Carved up like turkey: nine thoughts on Hamilton’s 38-13 win over the Riders

Photo courtesy: Saskatchewan Roughriders

The Hamilton Tiger-Cats dismantled the Saskatchewan Roughriders by a score of 38-13 on Saturday night at Mosaic Stadium. Below are my thoughts on the game.

Mashed Mosaic

It may have been against a lesser opponent but Hamilton’s win over Saskatchewan was the most dominant this team has looked in any game all season.

It wasn’t just the score or the margin of victory, the Ticats manhandled the Riders in every conceivable way. The Tabbies amassed 546 yards of offence to Saskatchewan’s 307. It was the most yards they have put up in a game all season and just the second time the team eclipsed 400 yards this year.

The Tiger-Cats averaged 9.4 yards per play and 16 yards per pass attempt. Those numbers are absurd. They also had five pass plays go for over 30 yards, racked up 26 first downs and punted just once. Offensively speaking, this was the most complete performance we have seen from the Tabbies all year.

It also came in a place where this team has struggled. The win ends a six-game losing streak in Regina and it marked Hamilton’s first win at the “new” stadium in Saskatchewan, having lost in their five previous games since the new version of Mosaic Stadium opened in 2017.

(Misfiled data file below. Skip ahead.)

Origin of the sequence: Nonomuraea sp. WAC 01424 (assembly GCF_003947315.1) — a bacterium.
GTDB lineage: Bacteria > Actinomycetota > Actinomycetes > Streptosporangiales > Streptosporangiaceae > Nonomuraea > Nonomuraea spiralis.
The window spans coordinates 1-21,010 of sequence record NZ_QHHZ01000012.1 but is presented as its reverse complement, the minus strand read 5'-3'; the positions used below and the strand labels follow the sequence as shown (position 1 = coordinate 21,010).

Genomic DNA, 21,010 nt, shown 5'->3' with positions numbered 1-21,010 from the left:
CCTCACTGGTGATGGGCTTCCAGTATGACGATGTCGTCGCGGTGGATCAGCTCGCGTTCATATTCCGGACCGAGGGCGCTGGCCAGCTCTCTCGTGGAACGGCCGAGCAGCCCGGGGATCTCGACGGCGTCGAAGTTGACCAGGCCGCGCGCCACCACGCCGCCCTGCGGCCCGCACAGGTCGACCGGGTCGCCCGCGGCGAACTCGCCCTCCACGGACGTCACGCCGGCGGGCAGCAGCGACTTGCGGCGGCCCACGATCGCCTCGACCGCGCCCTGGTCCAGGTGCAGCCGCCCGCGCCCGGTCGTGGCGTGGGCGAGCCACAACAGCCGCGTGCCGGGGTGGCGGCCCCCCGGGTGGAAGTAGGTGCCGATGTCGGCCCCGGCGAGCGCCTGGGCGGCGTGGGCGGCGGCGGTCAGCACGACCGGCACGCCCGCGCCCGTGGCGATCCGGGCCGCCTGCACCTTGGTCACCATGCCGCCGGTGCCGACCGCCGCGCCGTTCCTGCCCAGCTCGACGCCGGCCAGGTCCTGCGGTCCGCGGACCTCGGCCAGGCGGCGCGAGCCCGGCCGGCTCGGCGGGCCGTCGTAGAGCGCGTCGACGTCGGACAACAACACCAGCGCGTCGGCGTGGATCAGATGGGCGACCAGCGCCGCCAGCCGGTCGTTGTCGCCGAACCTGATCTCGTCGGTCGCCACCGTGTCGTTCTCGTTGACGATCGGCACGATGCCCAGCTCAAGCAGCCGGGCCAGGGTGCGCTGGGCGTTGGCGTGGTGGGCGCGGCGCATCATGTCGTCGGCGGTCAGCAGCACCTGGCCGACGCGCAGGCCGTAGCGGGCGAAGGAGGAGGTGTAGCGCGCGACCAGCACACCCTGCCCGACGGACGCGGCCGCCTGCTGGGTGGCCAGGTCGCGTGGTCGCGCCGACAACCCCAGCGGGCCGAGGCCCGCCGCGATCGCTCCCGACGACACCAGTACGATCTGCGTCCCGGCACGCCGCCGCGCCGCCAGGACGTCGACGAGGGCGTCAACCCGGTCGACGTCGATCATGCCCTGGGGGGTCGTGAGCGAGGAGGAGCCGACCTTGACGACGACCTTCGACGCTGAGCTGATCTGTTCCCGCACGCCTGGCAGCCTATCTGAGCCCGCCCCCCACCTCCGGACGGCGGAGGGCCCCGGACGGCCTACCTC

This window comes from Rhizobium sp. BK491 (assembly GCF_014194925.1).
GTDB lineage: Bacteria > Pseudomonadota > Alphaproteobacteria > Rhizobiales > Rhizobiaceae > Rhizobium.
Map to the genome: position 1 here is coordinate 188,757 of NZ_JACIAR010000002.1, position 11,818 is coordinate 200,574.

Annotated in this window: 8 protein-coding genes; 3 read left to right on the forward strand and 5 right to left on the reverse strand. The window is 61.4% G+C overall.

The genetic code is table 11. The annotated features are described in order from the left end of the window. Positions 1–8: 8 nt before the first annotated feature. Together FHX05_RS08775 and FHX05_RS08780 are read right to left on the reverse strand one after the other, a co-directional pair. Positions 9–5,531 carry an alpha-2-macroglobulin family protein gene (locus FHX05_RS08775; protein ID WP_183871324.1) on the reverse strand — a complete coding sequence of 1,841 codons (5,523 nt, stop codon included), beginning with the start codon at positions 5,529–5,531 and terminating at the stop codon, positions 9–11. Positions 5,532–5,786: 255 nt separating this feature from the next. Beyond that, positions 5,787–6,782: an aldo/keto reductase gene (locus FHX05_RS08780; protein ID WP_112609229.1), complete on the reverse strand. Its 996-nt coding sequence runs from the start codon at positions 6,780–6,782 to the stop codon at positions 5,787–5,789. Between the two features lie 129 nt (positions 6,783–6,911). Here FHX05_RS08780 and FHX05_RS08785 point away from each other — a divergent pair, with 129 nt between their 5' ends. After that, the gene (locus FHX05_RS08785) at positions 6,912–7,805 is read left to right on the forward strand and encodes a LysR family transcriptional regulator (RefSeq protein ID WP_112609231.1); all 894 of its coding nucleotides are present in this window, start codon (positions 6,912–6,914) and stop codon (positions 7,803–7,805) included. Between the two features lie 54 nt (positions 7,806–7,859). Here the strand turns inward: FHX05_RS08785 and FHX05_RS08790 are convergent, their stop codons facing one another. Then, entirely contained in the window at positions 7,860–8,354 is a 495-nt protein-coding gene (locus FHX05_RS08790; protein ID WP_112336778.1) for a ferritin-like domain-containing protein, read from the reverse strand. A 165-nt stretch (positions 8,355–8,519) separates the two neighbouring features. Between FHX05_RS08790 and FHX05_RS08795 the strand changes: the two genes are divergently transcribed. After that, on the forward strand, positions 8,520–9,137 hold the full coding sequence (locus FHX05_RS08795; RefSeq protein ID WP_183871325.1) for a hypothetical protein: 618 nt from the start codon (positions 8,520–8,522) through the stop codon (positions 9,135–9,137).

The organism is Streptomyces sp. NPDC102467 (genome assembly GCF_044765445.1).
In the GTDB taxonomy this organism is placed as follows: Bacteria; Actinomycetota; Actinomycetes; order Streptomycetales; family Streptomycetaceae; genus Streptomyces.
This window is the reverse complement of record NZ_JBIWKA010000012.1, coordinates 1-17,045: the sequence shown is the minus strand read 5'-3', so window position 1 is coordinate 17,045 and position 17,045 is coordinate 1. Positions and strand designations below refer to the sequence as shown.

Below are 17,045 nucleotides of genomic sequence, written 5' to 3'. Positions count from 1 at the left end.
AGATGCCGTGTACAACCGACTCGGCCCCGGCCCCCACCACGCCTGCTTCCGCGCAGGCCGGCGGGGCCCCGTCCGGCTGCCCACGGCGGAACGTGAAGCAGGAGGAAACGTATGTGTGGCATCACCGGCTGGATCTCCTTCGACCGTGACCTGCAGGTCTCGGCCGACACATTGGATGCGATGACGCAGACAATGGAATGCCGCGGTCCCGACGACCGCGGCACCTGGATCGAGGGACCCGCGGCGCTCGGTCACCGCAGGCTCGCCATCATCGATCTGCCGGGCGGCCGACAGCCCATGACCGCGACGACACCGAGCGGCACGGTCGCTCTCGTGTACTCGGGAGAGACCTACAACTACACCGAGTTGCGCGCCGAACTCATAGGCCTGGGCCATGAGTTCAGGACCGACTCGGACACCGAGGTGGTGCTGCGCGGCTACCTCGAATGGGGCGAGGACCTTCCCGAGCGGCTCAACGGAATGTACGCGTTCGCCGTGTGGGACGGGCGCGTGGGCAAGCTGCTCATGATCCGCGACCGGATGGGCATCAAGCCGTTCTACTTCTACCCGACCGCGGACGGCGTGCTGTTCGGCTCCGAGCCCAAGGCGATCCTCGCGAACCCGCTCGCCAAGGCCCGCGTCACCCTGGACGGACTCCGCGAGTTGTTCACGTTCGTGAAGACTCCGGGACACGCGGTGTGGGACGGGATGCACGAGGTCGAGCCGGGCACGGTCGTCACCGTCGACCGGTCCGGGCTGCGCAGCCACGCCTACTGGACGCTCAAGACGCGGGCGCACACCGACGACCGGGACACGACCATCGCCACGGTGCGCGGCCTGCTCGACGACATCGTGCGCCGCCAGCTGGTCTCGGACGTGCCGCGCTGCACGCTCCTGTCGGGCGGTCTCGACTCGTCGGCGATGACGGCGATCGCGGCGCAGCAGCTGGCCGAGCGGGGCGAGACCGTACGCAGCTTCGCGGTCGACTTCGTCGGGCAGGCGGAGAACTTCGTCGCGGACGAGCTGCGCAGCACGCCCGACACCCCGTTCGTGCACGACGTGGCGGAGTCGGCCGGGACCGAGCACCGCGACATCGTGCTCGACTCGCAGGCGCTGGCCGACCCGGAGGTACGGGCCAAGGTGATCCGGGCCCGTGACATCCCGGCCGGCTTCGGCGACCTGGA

Portion control

The Ticats took an interesting approach to this one at the quarterback position. Bo Levi Mitchell made his return to the lineup and played the entirety of the first quarter and then gave way to Matthew Shiltz, who piloted the offence the rest of the game. It was clear that the purpose of this was to get Mitchell some in-game reps before fully handing the reins back to him in the coming weeks. It also gave Shiltz a chance to pick up where he left off a week ago. The results were better than anyone could have reasonably expected.

The pair combined to complete 80 percent of their 25 pass attempts for 400 yards, three touchdowns and one interception. Mitchell went four-of-six for 129 yards and one touchdown toss, while Shiltz went 16-of-19 for 271 yards, two touchdowns and one interception.

Shiltz looked as Shiltz tends to look but the story was how Mitchell faired.

For the first time since this year, Mitchell looked somewhat like the player he was for a decade in Calgary. He was poised in the pocket, seemed decisive in his reads and ripped the ball when he had to. It was also the first game he played this year where he did not throw an interception. It has been a long time since we have seen Mitchell play with this level of confidence and while he could easily revert back into the turnover-prone, indecisive has-been he has looked like recently, it was nice to see him put some good play on tape.

He is not the player he used to be but if he can become a reliable player, the Ticats may have added their most important piece at just the right time.

Head chef

When the Tabbies were mired in their slow start, calls for heads were frequent. The team sacked offensive coordinator Tommy Condell in a move that has worked out better than anyone could have expected. It wasn’t long after that those pitchforks were aimed at head coach Orlondo Steinauer.